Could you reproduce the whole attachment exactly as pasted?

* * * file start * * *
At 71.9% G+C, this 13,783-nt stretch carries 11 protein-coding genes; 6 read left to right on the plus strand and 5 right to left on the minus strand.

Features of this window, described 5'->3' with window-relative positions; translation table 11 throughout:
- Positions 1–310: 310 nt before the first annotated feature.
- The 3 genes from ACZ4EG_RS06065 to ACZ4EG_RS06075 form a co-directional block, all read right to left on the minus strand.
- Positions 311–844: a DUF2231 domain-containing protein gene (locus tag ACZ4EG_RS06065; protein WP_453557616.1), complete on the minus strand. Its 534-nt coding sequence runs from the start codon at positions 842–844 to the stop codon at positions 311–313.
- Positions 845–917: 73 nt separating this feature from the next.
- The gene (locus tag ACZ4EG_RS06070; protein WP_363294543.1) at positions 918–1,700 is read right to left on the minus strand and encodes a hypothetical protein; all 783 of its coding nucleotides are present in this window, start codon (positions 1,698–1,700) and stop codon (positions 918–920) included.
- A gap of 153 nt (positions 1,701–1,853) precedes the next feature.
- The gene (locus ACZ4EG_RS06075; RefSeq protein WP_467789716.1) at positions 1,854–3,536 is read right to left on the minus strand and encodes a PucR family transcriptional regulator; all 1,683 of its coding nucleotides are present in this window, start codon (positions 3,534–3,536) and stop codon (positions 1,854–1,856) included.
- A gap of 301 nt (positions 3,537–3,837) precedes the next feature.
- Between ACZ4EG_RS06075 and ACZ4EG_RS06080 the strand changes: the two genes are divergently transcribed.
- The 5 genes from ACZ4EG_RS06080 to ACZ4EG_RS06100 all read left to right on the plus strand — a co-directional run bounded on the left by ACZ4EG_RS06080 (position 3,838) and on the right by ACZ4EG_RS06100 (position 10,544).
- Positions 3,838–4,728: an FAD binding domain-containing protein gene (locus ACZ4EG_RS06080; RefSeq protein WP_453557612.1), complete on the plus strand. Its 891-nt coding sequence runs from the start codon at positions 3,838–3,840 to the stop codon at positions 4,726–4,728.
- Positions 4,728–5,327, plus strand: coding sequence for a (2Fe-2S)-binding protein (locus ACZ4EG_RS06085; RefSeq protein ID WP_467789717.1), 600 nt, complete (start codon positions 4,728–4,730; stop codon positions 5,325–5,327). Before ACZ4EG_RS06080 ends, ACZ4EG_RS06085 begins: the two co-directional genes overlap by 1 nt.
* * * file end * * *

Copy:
At 71.9% G+C, this 13,783-nt stretch carries 11 protein-coding genes; 6 read left to right on the plus strand and 5 right to left on the minus strand.

Features of this window, described 5'->3' with window-relative positions; translation table 11 throughout:
- Positions 1–310: 310 nt before the first annotated feature.
- The 3 genes from ACZ4EG_RS06065 to ACZ4EG_RS06075 form a co-directional block, all read right to left on the minus strand.
- Positions 311–844: a DUF2231 domain-containing protein gene (locus tag ACZ4EG_RS06065; protein WP_453557616.1), complete on the minus strand. Its 534-nt coding sequence runs from the start codon at positions 842–844 to the stop codon at positions 311–313.
- Positions 845–917: 73 nt separating this feature from the next.
- The gene (locus tag ACZ4EG_RS06070; protein WP_363294543.1) at positions 918–1,700 is read right to left on the minus strand and encodes a hypothetical protein; all 783 of its coding nucleotides are present in this window, start codon (positions 1,698–1,700) and stop codon (positions 918–920) included.
- A gap of 153 nt (positions 1,701–1,853) precedes the next feature.
- The gene (locus ACZ4EG_RS06075; RefSeq protein WP_467789716.1) at positions 1,854–3,536 is read right to left on the minus strand and encodes a PucR family transcriptional regulator; all 1,683 of its coding nucleotides are present in this window, start codon (positions 3,534–3,536) and stop codon (positions 1,854–1,856) included.
- A gap of 301 nt (positions 3,537–3,837) precedes the next feature.
- Between ACZ4EG_RS06075 and ACZ4EG_RS06080 the strand changes: the two genes are divergently transcribed.
- The 5 genes from ACZ4EG_RS06080 to ACZ4EG_RS06100 all read left to right on the plus strand — a co-directional run bounded on the left by ACZ4EG_RS06080 (position 3,838) and on the right by ACZ4EG_RS06100 (position 10,544).
- Positions 3,838–4,728: an FAD binding domain-containing protein gene (locus ACZ4EG_RS06080; RefSeq protein WP_453557612.1), complete on the plus strand. Its 891-nt coding sequence runs from the start codon at positions 3,838–3,840 to the stop codon at positions 4,726–4,728.
- Positions 4,728–5,327, plus strand: coding sequence for a (2Fe-2S)-binding protein (locus ACZ4EG_RS06085; RefSeq protein ID WP_467789717.1), 600 nt, complete (start codon positions 4,728–4,730; stop codon positions 5,325–5,327). Before ACZ4EG_RS06080 ends, ACZ4EG_RS06085 begins: the two co-directional genes overlap by 1 nt.